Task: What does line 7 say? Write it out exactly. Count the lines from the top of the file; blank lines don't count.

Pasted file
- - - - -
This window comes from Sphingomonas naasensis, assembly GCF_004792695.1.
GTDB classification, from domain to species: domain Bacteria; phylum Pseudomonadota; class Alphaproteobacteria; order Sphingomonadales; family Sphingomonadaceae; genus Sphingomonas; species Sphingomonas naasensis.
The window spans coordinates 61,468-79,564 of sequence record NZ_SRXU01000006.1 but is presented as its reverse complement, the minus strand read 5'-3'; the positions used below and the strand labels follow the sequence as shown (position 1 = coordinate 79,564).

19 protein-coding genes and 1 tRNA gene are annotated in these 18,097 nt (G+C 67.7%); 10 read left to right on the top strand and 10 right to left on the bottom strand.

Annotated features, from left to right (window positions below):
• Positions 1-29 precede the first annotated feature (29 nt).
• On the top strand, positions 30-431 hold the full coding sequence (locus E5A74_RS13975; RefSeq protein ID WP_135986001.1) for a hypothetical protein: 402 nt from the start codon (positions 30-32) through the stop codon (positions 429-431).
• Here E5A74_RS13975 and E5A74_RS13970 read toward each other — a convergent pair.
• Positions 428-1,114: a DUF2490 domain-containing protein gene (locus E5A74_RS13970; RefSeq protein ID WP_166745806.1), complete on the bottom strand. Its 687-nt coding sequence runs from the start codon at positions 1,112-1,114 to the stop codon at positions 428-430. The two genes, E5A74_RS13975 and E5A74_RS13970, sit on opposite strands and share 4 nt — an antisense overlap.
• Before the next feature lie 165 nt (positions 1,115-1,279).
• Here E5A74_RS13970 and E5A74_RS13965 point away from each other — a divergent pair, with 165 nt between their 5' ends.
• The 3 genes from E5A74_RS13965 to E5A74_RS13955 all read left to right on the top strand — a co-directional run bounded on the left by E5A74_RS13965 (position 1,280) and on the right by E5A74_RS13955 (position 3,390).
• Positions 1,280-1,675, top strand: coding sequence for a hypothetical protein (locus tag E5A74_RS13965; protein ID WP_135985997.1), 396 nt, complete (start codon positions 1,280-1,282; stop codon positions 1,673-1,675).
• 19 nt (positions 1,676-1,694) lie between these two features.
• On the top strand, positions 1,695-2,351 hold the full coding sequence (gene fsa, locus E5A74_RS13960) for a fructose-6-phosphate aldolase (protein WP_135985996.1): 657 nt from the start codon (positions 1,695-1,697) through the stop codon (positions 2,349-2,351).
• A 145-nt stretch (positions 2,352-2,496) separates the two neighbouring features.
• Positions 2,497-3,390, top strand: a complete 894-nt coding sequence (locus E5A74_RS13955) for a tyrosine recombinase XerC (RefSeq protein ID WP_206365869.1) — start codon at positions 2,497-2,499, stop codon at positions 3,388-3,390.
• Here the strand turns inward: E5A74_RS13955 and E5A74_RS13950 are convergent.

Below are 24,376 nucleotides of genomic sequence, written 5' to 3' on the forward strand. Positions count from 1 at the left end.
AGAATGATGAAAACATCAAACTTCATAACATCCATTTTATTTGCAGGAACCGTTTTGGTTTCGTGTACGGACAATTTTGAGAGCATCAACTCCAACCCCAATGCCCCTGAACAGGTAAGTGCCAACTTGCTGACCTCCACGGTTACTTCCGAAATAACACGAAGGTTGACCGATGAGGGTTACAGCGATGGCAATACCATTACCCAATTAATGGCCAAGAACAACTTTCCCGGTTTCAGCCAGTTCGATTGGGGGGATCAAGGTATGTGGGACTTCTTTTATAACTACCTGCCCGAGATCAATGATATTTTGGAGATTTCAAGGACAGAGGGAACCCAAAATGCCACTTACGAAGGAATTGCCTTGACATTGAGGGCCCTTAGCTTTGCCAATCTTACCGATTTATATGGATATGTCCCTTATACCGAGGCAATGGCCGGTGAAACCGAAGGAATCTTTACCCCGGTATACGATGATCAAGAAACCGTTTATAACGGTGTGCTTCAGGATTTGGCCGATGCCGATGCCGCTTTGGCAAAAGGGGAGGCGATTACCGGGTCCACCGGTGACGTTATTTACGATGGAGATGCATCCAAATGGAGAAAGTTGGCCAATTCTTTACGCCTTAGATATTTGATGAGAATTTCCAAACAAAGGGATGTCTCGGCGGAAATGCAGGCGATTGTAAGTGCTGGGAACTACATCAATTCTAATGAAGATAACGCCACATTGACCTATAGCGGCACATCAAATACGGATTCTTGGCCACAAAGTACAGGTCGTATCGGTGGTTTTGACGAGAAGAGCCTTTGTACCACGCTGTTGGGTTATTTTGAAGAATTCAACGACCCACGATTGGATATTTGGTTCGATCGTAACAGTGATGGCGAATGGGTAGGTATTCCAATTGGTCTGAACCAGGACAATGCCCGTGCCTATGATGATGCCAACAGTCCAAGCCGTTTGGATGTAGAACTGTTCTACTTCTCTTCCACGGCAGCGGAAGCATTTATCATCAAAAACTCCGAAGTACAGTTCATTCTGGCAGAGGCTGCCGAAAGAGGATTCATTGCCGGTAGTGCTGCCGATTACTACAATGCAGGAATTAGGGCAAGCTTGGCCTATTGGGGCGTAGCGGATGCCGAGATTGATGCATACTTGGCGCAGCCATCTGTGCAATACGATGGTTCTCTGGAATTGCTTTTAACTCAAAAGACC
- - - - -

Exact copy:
• On the top strand, positions 30-431 hold the full coding sequence (locus E5A74_RS13975; RefSeq protein ID WP_135986001.1) for a hypothetical protein: 402 nt from the start codon (positions 30-32) through the stop codon (positions 429-431).